Hydrology of the San Luis Valley, south-central Colorado

Open-File Report
Prepared in cooperation with the Colorado Water Conservation Board
By: , and 



An investigation of the water resources of the Colorado part of the San Luis Valley was begun in 1966 by the U.S. Geological Survey, in cooperation with the Colorado Water Conservation Board. (See index map, fig. 1). The purpose of the investigation is to provide information for planning and implementing improved water-development and management practices. The major water problems in the San Luis Valley include (1) waterlogging, (2) waste of water by nonbeneficial evapotranspiration, (3) deterioration of ground-water chemical quality, and (4) failure of Colorado to deliver water to New Mexico and Texas in accordance with the Rio Grande Compact. This report describes the hydrologic environment, extent of water-resource development, and some of the problems related to that development. Information presented is based on data collected from 1966 to 1968 and on previous studies. Subsequent reports are planned as the investigation progresses. The San Luis Valley extends about 100 miles from Poncha Pass near the northeast corner of Saguache County, Colo., to a point about 16 miles south of the Colorado-New Mexico State line. The total area is 3,125 square miles, of which about 3,000 are in Colorado. The valley is nearly flat except for the San Luis Hills and a few other small areas. The Colorado part of the San Luis Valley, which is described in this report, has an average altitude of about 7,700 feet. Bounding the valley on the west are the San Juan Mountains and on the east the Sangre de Cristo Mountains. Most of the valley floor is bordered by alluvial fans deposited by streams originating in the mountains, the most extensive being the Rio Grande fan (see block diagram, fig. 2 in pocket). Most of the streamflow is derived from snowmelt from 4,700 square miles of watershed in the surrounding mountains. The northern half of the San Luis Valley is internally drained and is referred to as the closed basin. The lowest part of this area is known locally as the "sump." The remainder of the valley is drained by the Rio Grande and its tributaries. The climate of the San Luis Valley is arid, and a successful agricultural economy would not be possible without irrigation. It is characterized by cold winters, moderate summers, and much sunshine. The average annual precipitation on the valley floor ranges from 7 to 10 inches. More than half the precipitation occurs from July to September. Moisture deficiency in the valley is shown by the graph comparing pan evaporation and precipitation {fig. 3}. For the years 1961-67 average pan evaporation for the period April through September was 52.25 inches, but average precipitation for the period was only 5.02 inches. Average annual precipitation was 7.8 inches. Owing to the short growing season (90-120 days), crops a.re restricted mainly to barley, oats, potatoes, and other vegetables.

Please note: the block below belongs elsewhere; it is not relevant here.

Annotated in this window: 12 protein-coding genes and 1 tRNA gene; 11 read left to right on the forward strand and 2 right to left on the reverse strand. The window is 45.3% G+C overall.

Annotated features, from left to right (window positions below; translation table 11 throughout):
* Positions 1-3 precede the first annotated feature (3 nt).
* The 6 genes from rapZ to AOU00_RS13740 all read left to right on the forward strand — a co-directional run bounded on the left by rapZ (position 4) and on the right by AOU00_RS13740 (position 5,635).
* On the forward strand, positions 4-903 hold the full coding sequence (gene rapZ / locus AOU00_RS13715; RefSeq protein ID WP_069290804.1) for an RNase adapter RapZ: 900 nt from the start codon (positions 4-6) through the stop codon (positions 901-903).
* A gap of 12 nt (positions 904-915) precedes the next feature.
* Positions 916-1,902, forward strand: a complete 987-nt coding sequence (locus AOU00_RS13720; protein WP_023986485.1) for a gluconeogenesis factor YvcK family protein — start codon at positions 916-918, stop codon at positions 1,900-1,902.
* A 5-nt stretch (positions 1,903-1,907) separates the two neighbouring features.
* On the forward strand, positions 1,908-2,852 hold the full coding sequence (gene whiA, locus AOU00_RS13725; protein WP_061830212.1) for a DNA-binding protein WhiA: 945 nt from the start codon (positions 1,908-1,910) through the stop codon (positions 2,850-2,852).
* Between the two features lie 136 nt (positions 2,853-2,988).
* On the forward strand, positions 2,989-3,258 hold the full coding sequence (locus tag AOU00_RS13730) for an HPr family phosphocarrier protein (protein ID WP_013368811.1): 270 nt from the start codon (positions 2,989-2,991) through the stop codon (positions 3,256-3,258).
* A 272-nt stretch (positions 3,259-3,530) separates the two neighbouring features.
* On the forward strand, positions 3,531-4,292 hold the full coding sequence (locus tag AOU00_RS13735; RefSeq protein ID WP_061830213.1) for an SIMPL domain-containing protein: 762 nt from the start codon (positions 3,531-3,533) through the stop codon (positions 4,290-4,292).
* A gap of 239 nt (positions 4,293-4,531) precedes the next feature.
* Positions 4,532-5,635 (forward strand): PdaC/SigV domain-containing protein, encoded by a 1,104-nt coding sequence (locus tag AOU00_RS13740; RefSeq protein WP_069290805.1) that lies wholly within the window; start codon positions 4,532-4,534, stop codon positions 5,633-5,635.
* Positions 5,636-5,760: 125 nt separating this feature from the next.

Study Area

Publication type Report
Publication Subtype USGS Unnumbered Series
Title Hydrology of the San Luis Valley, south-central Colorado
Series title Open-File Report
DOI 10.3133/70045464
Year Published 1969
Language English
Publisher U.S. Geological Survey
Publisher location Denver, CO
Contributing office(s) Colorado Water Science Center
Description ii, 22 p.; 3 Plates: 23.79 x 27.78 inches or smaller
Time Range Start 1966-01-01
Time Range End 1968-12-31
Country United States
State Colorado
County Alamosa;Conejos;Costilla;Custer;Huerfano;Rio Grande;Saguache
Other Geospatial San Luis Valley
Additional Online Files (Y/N) Y
Google Analytic Metrics Metrics page
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